Speaker John BoehnerJohn BoehnerLobbyists bounce back under Trump Business groups silent on Trump's Ex-Im nominee Chaffetz won't run for reelection MORE vowed last year that he’d back gay GOP candidates. Now, he’s making good on his word.
The Ohio Republican is heading to California this week, where he’ll raise cash for openly gay Republican candidate Carl DeMaio in defiance of several conservative groups.
“I’m disappointed but not terribly surprised that some extreme far right groups would rather lose elections than win elections, and have been very destructive for so many years within the Republican Party,” DeMaio said in a phone interview. “I’m glad so many people are finally realizing that and standing up to that, saying we may not agree on all issues but we agree on the vast majority of issues.”
Asked specifically whether Boehner’s help sends an important political message, DeMaio did not mention the Speaker by name: “We welcome all support from wherever it comes from. … We’re all coming together in a broad-based campaign not only to win a seat but send a national message that the Republican Party can be more inclusive and positive.”
Conservative groups including the Family Research Council and National Organization for Marriage fired off a letter last week to Boehner, National Republican Congressional Committee (NRCC) Chairman Greg Walden (Ore.) and Senate GOP Leader Mitch McConnellMitch McConnellAACR’s march on Washington Poll: Dems have enthusiasm edge for 2018 The Hill's 12:30 Report MORE (Ky.) chiding them for backing DeMaio and Tisei, as well as Senate hopeful Monica Wehby (Ore.), who supports gay marriage.
“Carl DeMaio, Richard Tisei and Monica Wehby are antithetical to the Republican platform,” the conservative groups wrote. “Mr. DeMaio supports and aggressively advocates for the redefinition of marriage, and welcomed the judicial activism of the federal courts which stripped the people of California of their votes in support of maintaining marriage as the union of one man and one woman.”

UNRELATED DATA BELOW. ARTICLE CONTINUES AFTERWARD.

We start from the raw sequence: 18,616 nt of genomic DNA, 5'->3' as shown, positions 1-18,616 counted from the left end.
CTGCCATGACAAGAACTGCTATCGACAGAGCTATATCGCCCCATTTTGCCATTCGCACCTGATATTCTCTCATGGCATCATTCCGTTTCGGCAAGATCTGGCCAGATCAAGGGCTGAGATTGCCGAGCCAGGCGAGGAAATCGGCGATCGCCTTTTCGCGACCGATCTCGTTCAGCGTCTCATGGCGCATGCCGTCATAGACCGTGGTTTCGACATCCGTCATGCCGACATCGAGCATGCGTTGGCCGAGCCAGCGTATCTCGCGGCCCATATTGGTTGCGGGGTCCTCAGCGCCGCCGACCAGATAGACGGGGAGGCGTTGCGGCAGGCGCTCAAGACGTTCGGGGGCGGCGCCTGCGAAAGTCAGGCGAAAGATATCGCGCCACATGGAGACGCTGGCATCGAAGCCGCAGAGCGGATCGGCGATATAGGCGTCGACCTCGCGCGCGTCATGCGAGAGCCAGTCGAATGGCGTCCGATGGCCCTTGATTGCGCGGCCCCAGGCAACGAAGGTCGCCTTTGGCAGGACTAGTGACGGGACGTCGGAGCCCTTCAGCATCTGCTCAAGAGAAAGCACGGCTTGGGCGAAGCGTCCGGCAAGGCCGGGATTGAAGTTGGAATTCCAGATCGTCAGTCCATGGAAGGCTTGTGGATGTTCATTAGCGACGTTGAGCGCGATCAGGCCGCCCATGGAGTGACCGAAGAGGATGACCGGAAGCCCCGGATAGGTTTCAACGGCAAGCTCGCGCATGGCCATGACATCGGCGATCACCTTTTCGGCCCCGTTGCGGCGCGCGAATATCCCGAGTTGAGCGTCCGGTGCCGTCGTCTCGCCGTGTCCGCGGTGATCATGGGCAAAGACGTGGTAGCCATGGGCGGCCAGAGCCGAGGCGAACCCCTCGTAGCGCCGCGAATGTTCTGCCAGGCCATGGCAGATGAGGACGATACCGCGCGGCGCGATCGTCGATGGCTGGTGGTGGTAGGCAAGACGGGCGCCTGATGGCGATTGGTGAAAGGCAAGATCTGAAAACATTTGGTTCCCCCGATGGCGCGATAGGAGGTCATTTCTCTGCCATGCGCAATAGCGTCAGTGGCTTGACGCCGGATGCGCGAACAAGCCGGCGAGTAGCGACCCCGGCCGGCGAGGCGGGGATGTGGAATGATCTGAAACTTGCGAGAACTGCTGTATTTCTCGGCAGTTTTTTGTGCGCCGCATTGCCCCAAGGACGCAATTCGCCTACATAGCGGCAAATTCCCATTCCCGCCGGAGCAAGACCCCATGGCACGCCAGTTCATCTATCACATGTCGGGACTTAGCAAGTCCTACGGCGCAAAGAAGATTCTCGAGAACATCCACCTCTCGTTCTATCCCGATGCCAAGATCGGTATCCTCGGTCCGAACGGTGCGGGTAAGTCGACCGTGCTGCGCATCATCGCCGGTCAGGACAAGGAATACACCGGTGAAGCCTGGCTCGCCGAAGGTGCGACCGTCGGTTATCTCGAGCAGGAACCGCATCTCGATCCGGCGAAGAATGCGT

Last December, Boehner shot down calls for the NRCC to abandon gay GOP candidates, arguing the party needed to make better inroads with gays, women and minorities following the party’s poor showing in the 2012 election.
Through his various fundraising committees, Boehner has donated the maximum $14,000 to both DeMaio and Tisei this cycle, records show. The NRCC also is spending big in those races, pouring $2.3 million to help DeMaio in his bid to unseat freshman Rep. Scott Peters (D-Calif.). It’s spending another $1 million to prop up Tisei’s campaign against Democratic nominee Seth Moulton, who ousted Rep. John Tierney (D-Mass.) in the primary.
“Our decisions on the Republican nominees we support will not be based on race, gender or sexual orientation, but will be based on the strength of their candidacy and their ability to defeat Democrats,” NRCC spokesman Ian Prior said.
DeMaio, 40, a former San Diego City councilor who was defeated by Democrat Bob Filner in the 2012 mayor’s race, hasn’t shied away from his sexual orientation or support for gay marriage: a campaign ad featured him and his partner, Jonathan Hale, holding hands during a San Diego LGBT parade.
The GOP’s 100-page “autopsy report,” published in the wake of the 2012 election, did not endorse gay marriage but urged the party to be more “welcoming and inclusive” of people with different viewpoints to avoid alienating young voters.
Team Boehner isn’t making DeMaio’s sexual orientation the focus of its support.